Telecommunications

Cell C remains technically insolvent

Cell C campus

Cell C remains in severe financial distress despite the Blue Label Telecoms recapitalisation deal that significantly reduced its debt.

Blue Label Telecoms, Cell C’s largest shareholder, released Cell C’s latest financial results today. It showed that the mobile operator is still technically insolvent.

Cell C’s total liabilities of R19 billion far exceed its total assets of R15 billion. This leaves the company with a negative equity of R4 billion.

Simply put, it shows Cell C cannot honour its current liabilities, including its short-term borrowings, with its assets.

The mobile operator’s balance sheet improved following the Blue Label recapitalisation deal, mainly due to a significant reduction in current liabilities.

In September 2022, Blue Label concluded a series of agreements with Cell C and its financial stakeholders to restructure and refinance the mobile operator.

The deal included restructuring Cell C’s large debt burden by settling creditors’ claims at 20 cents to the rand.

As a result, Cell C’s current liabilities declined from R20.9 billion to R12.4 billion. However, it was partly offset by increased non-current liabilities and a decline in current assets.

The table below shows the change in Cell C’s balance sheet over the last year. All figures are in ZAR million.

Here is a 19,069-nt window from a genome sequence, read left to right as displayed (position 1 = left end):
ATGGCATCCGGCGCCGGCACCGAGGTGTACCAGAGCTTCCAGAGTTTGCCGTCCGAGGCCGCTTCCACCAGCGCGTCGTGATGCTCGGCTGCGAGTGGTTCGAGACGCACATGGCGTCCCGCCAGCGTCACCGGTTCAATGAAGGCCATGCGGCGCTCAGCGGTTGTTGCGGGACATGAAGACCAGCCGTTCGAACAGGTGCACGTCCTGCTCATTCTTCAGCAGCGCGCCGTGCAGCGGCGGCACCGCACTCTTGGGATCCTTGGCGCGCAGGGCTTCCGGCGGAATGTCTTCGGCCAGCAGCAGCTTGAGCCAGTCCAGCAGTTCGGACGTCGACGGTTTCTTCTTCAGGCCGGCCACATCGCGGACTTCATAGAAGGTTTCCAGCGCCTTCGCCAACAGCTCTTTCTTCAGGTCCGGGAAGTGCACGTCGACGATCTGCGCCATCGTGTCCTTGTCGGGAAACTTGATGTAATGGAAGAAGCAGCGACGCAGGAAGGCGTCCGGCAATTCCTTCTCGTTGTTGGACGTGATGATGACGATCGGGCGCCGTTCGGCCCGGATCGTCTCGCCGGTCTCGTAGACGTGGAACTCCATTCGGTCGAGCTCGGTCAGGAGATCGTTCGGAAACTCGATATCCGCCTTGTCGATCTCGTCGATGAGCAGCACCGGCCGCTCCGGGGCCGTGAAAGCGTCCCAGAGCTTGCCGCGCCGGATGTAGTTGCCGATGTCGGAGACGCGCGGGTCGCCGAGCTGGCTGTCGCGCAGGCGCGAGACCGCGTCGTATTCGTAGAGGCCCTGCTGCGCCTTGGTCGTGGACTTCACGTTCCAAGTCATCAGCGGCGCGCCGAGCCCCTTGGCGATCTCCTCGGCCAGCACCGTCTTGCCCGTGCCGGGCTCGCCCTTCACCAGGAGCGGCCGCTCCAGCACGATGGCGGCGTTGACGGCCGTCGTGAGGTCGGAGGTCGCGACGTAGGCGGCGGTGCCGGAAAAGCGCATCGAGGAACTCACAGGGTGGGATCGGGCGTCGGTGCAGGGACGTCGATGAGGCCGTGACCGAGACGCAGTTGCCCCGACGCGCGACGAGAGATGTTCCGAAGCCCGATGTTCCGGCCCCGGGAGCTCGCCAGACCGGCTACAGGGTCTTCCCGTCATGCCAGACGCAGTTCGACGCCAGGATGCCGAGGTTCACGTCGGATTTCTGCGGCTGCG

Measure31 May 202231 May 2023
Non-current assets12 83311 781
Current Assets5 3063 234
Total Assets18 13915 015
Non-current liabilities-5 280-6 698
Current liabilities-20 866-12 364
Total liabilities-26 146-19 062
Equity-8 007-4 047

Financial sustainability

For Cell C to dig itself out of this hole, it must generate significant profits to reduce debt or increase assets.

However, its latest results showed that Cell C’s revenue continued to decline – from R13.3 billion in the 2022 financial year to R11.9 billion in the 2023 financial year.

New Cell C CEO Jorge Mendes said they are currently working on their new strategy, which would require a minimum of 15% revenue market share in South Africa to become sustainable.

“We would be profitable before reaching 15% market share, but that would be a solid position to be in,” he said.

This means Cell C would have to increase revenue to at least R26 billion, which is more than double what it currently makes.

Even before thinking about this lofty goal, Mendes will have to stem the revenue decline that Cell C experienced over the last few years.

In 2017, Cell C generated R15.7 billion in revenue. It has steadily declined over the last six years, and the company’s revenue has now hit its lowest level since 2015.

The chart below shows Cell C’s revenue over the last eight years.

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